Six years ago when I started learning about minimalism, I didn’t know what to expect. Sure, I heard about how minimalism makes your life easier and less cluttered. However, I didn’t truly understand how minimalism would impact me—the specifics, you know? The concrete ways of how getting rid of things, creating space, and minimalism as a whole could lead to living a more intentional, fulfilling life. But over the years of exploring and sharing what I’ve learned here, my experience has validated that minimalism is a fundamental building block for creating consistency in personal growth, and building better habits.
Minimalism is both an effective tool and one of the best places to start if you know something in your life needs to change.
I get the disconnect though. It’s a bit of a leap to believe that simply donating a few pieces of clothing translates to more space and your life magically getting better. The math doesn’t quite add up—but it’s the space that is slowly built over time, even the seemingly inconsequential things that have allowed me to be more consistent than ever.
Consistency is where the magic happens. Small, steady improvements change the entire game. And minimalism creates space for consistency. That’s where it all comes together.
Consistency is impossible without margin.Anthony Ongaro
The Importance of Margin
Life is unpredictable and inconsistent. I mean, look at the year we’ve just been through. 2020 really put a lot of us through the wringer. When we sat down at the end of 2019 to dream up what the next year would look like, I don’t think any of us would have painted this picture. And just in case any time travelers happen to be reading this, buy stock in Zoom and Peloton at the end of March 2020. You’ll thank me later.
Even outside the wildly unexpected global pandemic, things happen. Unexpected delays, events, or tasks can result in not enough time, energy, or resources to do what you set out to do.
So when you’re running late, feeling overwhelmed, and you can’t do that thing you’ve committed to doing—it’s not because you’re not good enough or need to work harder or faster. If you have too many things in a box, and life suddenly hands you another thing to put in it, it’s not because you’re not a capable put-stuff-in-a-boxer. However hard you push, it’s not going to fit in the box. You’re not going to have space for an extra thing if the box is already full. That’s just how it works.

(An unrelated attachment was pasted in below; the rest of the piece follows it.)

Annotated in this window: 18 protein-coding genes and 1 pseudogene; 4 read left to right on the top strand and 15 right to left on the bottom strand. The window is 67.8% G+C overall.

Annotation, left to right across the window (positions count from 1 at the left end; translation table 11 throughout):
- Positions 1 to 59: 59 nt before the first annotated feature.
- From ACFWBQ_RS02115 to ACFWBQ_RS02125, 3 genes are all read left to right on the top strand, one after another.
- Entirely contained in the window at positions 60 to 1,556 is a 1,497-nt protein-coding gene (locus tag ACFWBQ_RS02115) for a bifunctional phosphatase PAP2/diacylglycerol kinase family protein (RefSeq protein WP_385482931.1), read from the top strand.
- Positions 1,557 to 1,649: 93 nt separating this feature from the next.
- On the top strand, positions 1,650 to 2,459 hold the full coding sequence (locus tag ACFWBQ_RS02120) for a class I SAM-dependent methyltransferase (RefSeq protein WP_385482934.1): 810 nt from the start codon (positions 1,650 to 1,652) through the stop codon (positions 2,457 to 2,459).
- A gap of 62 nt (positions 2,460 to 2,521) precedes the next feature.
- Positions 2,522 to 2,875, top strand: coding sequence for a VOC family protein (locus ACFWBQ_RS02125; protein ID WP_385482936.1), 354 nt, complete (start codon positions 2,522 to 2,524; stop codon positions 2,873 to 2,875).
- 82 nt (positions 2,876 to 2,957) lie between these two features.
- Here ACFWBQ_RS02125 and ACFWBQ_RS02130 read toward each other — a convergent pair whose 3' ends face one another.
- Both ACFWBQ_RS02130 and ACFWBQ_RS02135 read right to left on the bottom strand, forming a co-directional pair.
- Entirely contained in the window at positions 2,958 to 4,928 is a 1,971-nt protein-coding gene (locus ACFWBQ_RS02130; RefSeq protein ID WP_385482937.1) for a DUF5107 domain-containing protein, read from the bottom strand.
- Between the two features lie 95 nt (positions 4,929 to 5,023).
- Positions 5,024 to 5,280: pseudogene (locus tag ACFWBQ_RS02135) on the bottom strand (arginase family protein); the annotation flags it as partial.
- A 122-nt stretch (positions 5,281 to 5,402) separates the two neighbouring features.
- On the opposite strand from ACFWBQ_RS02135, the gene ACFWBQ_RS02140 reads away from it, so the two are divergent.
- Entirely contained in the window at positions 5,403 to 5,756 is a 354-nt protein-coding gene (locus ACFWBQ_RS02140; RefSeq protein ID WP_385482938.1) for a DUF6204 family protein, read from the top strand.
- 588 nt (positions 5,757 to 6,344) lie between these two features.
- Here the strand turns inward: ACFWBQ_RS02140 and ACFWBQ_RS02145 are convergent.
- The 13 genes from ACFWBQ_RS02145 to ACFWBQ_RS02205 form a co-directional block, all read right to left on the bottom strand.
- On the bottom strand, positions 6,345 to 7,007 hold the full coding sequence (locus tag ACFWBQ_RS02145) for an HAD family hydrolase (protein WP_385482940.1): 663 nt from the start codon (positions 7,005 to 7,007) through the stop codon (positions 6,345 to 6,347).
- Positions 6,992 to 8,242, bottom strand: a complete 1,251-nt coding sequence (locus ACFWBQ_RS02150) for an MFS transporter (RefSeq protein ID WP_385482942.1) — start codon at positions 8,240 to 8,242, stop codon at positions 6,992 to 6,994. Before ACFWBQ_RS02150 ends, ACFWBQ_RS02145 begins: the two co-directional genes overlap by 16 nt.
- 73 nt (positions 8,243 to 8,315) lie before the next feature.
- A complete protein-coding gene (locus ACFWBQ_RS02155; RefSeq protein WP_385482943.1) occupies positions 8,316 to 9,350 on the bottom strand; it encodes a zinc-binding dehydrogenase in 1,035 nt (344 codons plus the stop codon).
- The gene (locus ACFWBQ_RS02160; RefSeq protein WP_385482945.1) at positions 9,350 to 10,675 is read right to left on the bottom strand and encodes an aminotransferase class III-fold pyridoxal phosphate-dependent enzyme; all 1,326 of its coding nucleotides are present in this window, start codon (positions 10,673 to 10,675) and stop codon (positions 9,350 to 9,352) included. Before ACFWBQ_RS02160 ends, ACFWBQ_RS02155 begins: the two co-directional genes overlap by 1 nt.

Minimalism is what helps you create the space to be consistent across different areas of your life. If your schedule is slammed full, the odds of you being able to consistently have time and energy get to the gym to work out will be lowered.
Minimalism and Attention
The minimalism effect even goes beyond the calendar and physical space. Minimalism also impacts attention space. I’m talking about the energy bucket that’s drained from us when we’re super focused on creative, analytical, or detailed work. If we’re not careful about protecting our attention space and what we spend that on, we can end up with less energy to spend on the things that are personally important to us.
With decluttering clothing in particular, it’s easy to see how it translates to less time choosing what to wear since you will have fewer options to choose from. Removing an item from your life means that you’re not organizing or cleaning it. You’re not even thinking about items that are no longer in your life. This also applies to attention space. The fewer things you do, the better you can do those things.
But this is where it can get kind of tricky. Because sometimes our subconscious can over leverage our attention as a defensive measure. It’s one of the ways we can self-sabotage and prevent ourselves from giving our full selves to the few most important things.
There are many reasons why it may be scary to give our full selves to something. What if we do that and it’s not good enough? What if it ends up not working out? That can be a scary proposition, and so it’s sometimes easier to be incredibly busy and distracted with lots of things going on. The clutter helps to hide those underlying insecurities and feelings of not-enoughness.
If it were easy to simply commit to just doing one or two things over and over again until we got to mastery, then we’d all choose that path. But instead, many of us feel societal pressure to do more and more. Many of us deal with limiting beliefs that get in our way. Minimalism helps reduce the noise, increase our awareness, and save more energy for what’s truly important.
Minimalism as a Practice
The final way in how minimalism builds consistency is that it’s meant to be a consistent practice that ebbs and flows as your life changes. Minimalism isn’t mean to be an end goal. There’s no pressure to reach an end goal where you’re finally a minimalist and now you’re done. Your life is going to be change; your needs and interests are going to shift.
The decluttering process is a series of decisions and choices on what you want in your life and what you don’t. When you first start decluttering, the items you declutter may be smaller and it may go more slowly. As you go on though, you’re actually building your decision muscle and confidence. It will get easier and easier to decide. Minimalism as a practice is about paying attention and actively deciding what to declutter and what to keep as your life evolves.
At the core of it, I don’t see why anyone wouldn’t want to be a minimalist. You will have more time and energy to go after what’s important to you. You will have greater awareness and confidence to face the small discomforts and the unpredictability of life. This work is ultimately what Break the Twitch is about—identifying and stepping into small discomforts, slowly building the muscle that allows us to do it better and better over time. That’s personal growth, and it’s what I’ve been doing steadily since embarking on this journey six years ago.